channel.exchange_declare(exchange=self.config['exchangeName'], exchange_type=self.config['exchangeType'], passive=exchange_options['passive'], durable=exchange_options['durable'], auto_delete=exchange_options['autoDelete'], internal=exchange_options['internal'])
        
    def _create_queue(self, channel):
        queue_options = self.config['queueOptions']
        channel.queue_declare(queue=self.config['queueName'], passive=queue_options['passive'], durable=queue_options['durable'], exclusive=queue_options['exclusive'], auto_delete=queue_options['autoDelete'])
        
    def _create_connection(self):
        credentials = pika.PlainCredentials(self.config['userName'], self.config['password'])
        parameters = pika.ConnectionParameters(self.config['host'], self.config['port'], self.config['virtualHost'], credentials, ssl=True)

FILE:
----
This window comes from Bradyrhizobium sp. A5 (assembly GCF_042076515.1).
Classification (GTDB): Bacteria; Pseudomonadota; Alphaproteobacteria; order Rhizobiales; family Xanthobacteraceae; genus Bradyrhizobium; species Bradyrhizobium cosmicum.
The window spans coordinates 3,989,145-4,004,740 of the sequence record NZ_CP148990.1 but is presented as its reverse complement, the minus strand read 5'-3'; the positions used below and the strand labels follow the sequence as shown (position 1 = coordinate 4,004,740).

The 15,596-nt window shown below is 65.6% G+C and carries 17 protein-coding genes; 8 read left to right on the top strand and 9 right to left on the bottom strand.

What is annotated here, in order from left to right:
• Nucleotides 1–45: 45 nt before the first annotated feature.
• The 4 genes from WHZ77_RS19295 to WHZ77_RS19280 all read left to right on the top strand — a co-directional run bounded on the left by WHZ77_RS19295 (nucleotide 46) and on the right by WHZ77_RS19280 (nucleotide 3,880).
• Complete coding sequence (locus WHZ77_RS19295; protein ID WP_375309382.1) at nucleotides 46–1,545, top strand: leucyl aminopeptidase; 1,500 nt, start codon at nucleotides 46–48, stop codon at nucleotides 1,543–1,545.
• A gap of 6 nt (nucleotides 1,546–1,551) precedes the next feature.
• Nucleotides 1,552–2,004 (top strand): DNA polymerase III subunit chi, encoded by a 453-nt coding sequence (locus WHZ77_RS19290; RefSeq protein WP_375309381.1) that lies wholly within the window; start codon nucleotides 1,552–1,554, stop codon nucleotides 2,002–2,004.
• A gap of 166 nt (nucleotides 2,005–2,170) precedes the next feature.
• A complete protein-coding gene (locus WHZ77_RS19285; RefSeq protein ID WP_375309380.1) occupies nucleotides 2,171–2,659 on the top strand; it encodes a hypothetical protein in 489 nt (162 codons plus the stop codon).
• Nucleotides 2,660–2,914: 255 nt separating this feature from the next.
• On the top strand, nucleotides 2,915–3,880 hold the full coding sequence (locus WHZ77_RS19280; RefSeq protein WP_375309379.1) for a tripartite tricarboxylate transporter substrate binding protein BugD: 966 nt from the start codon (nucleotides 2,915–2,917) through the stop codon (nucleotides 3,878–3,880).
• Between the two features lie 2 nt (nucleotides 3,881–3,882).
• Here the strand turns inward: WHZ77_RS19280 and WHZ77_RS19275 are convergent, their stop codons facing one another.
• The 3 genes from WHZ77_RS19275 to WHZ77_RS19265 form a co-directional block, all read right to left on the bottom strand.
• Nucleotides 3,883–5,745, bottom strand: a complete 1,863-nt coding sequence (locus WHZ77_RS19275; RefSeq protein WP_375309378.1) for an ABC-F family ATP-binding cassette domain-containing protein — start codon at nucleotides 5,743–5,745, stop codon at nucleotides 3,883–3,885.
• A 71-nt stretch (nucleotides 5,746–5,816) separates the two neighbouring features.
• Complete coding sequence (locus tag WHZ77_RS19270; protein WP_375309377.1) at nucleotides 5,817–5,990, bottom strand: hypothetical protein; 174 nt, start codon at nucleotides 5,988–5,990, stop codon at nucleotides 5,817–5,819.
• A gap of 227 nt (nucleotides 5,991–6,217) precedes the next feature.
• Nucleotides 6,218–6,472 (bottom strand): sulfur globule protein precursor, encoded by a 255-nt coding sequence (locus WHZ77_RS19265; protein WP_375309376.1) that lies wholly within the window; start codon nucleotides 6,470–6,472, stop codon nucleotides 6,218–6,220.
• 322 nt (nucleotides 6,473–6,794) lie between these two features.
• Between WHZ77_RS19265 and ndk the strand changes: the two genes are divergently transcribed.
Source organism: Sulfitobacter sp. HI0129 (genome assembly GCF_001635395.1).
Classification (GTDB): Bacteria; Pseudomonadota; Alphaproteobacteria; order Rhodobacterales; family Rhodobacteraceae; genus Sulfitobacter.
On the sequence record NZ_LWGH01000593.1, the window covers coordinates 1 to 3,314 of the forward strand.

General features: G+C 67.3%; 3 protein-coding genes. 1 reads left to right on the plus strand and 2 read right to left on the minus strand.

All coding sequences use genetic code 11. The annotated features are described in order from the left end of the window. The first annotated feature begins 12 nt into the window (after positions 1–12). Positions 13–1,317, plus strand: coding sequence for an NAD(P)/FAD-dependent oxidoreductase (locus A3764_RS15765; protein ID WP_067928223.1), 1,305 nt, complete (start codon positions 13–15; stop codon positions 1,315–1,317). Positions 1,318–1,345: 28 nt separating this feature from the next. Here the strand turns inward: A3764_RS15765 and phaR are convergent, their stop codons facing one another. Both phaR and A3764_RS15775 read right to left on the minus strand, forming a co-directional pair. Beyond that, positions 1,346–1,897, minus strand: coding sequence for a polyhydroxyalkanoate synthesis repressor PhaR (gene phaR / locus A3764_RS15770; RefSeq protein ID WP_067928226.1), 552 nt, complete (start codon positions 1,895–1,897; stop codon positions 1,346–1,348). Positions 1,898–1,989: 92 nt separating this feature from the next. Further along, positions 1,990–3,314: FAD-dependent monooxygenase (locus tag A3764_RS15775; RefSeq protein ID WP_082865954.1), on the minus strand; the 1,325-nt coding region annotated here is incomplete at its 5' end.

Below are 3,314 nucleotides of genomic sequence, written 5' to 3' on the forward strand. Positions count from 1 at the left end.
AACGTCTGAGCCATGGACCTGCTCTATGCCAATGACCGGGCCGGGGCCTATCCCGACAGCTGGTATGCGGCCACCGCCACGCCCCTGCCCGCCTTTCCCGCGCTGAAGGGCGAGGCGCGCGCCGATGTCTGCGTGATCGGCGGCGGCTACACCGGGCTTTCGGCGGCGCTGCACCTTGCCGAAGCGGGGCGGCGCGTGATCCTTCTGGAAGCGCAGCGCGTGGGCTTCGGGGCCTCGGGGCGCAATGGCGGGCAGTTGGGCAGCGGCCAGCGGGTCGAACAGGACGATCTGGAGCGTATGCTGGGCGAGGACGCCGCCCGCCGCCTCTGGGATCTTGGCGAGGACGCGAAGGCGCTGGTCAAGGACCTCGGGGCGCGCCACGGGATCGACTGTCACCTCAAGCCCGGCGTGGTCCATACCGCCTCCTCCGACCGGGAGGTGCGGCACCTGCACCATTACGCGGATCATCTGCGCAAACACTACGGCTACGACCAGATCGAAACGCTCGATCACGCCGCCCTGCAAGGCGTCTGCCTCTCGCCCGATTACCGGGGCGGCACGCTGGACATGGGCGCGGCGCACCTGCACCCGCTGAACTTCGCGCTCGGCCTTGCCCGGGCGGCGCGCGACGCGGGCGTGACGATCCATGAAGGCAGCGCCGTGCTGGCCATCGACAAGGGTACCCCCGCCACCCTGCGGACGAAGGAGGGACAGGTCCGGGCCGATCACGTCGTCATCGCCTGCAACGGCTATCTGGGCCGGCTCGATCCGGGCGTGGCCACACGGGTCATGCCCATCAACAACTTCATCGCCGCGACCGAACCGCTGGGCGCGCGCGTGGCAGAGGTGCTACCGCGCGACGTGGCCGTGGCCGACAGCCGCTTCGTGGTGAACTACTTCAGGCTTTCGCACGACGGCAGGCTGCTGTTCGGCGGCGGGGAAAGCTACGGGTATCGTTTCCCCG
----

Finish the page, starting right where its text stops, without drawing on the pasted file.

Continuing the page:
return pika.BlockingConnection(parameters)

Before actually consuming any messages, we need to call the _create_exchange and _create_queue methods we just defined to ensure the exchange and queue exist, and then bind the queue to the exchange by calling the queue_bind method on the channel object, so that the broker can properly route messages from the exchange to the queue:

import pika

class Consumer:
    def init(self, config):
        self.config = config
        
    def enter(self):
        self.connection = self._create_connection()
        return self
        
    def exit(self, *args):
        self.connection.close()
        
    def consume(self, message_received_callback):
        self.message_received_callback = message_received_callback
        channel = self.connection.channel()
        
        self._create_exchange(channel)
        self._create_queue(channel)
        
        channel.queue_bind(queue=self.config['queueName'], exchange=self.config['exchangeName'], routing_key=self.config['routingKey'])

    def _create_exchange(self, channel):